And for families?

A family with children and an income below about £32,200 can claim child tax credit. It used to be that the more children you have, the more you are eligible to receive – but George Osborne in his most recent Budget has limited child tax credit to two children.

How much money do you receive?

Again, this depends on your circumstances. The basic payment for a single claimant, or a joint claim by a couple, of working tax credits is £1,940 for the tax year. You can then receive extra, depending on your circumstances. For example, single parents can receive up to an additional £2,010, on top of the basic £1,940 payment; people who work more than 30 hours a week can receive up to an extra £810; and disabled workers up to £2,970. The average award of tax credit is £6,340 per year. Child tax credit claimants get £545 per year as a flat payment, plus £2,780 per child.

How many people claim tax credits?

About 4.5m people – the vast majority of these people (around 4m) have children.

How much does it cost the taxpayer?

The estimation is that they will cost the government £30bn in April 2015/16. That’s around 14 per cent of the £220bn welfare budget, which the Tories have pledged to cut by £12bn.

Who introduced this system?

New Labour. Gordon Brown, when he was Chancellor, developed tax credits in his first term. The system as we know it was established in April 2003.

Why did they do this?

To lift working people out of poverty, and to remove the disincentives to work believed to have been inculcated by welfare. The tax credit system made it more attractive for people depending on benefits to work, and gave those in low-paid jobs a helping hand.

Did it work?

Yes. Tax credits’ biggest achievement was lifting a record number of children out of poverty since the war. The proportion of children living below the poverty line fell from 35 per cent in 1998/9 to 19 per cent in 2012/13.

So what’s the problem?

Well, it’s a bit of a weird system in that it lets companies pay wages that are too low to live on without the state supplementing them. Many also criticise tax credits for allowing the minimum wage – also brought in by New Labour – to stagnate (ie. not keep up with the rate of inflation). David Cameron has called the system of taxing low earners and then handing them some money back via tax credits a “ridiculous merry-go-round”.

Then it’s a good thing to scrap them?

It would be fine if all those low earners and families struggling to get by would be given support in place of tax credits – a living wage, for example.

And that’s why the Tories are introducing a living wage...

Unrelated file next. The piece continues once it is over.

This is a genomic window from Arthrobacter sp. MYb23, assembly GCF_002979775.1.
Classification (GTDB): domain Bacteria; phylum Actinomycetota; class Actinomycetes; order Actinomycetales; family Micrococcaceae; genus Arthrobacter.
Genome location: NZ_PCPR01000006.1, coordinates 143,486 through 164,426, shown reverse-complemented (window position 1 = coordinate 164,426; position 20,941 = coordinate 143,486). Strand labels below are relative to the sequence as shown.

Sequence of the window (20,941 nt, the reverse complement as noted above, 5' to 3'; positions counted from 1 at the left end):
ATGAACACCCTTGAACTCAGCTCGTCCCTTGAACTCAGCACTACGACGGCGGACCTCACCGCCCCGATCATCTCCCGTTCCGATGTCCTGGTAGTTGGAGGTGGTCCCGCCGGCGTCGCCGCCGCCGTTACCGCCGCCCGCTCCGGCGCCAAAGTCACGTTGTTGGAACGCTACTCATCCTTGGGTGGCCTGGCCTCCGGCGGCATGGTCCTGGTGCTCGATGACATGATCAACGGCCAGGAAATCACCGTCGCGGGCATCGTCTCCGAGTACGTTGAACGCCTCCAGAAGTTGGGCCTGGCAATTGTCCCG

That’s what they call it. But it’s not. The Chancellor announced in his most recent Budget a new minimum wage of £7.20 an hour for over-25s, rising to £9 by 2020. He called this the “national living wage” – it’s not, because the current living wage (which is calculated by the Living Wage Foundation, and currently non-compulsory) is already £9.15 in London and £7.85 in the rest of the country.

Will people be better off?

No. Quite the reverse. The IFS has said this slightly higher national minimum wage will not compensate working families who will be subjected to tax credit cuts; it is arithmetically impossible. The IFS director, Paul Johnson, commented: “Unequivocally, tax credit recipients in work will be made worse off by the measures in the Budget on average.” It has been calculated that 3.2m low-paid workers will have their pay packets cut by an average of £1,350 a year.

Could the government change its policy to avoid this?

The Prime Minister and his frontbenchers have been pretty stubborn about pushing on with the plan. In spite of criticism from all angles – the IFS, campaigners, Labour, The Sun – Cameron has ruled out a review of the policy in the Autumn Statement, which is on 25 November. But there is an alternative. The chair of parliament’s Work & Pensions Select Committee and Labour MP Frank Field has proposed what he calls a “cost neutral” tweak to the tax credit cuts.

How would this alternative work?

Currently, if your income is less than £6,420, you will receive the maximum amount of tax credits. That threshold is called the gross income threshold. Field wants to introduce a second gross income threshold of £13,100 (what you earn if you work 35 hours a week on minimum wage). Those earning a salary between those two thresholds would have their tax credits reduced at a slower rate on whatever they earn above £6,420 up to £13,100. The percentage of what you earn above the basic threshold that is deducted from your tax credits is called the taper rate, and it is currently at 41 per cent. In contrast to this plan, the Tories want to halve the income threshold to £3,850 a year and increase the taper rate to 48 per cent once you hit that threshold, which basically means you lose more tax credits, faster, the more you earn.

When will the tax credit cuts come in?

They will be imposed from April next year, barring a u-turn.

Anoosh Chakelian is deputy web editor at the New Statesman.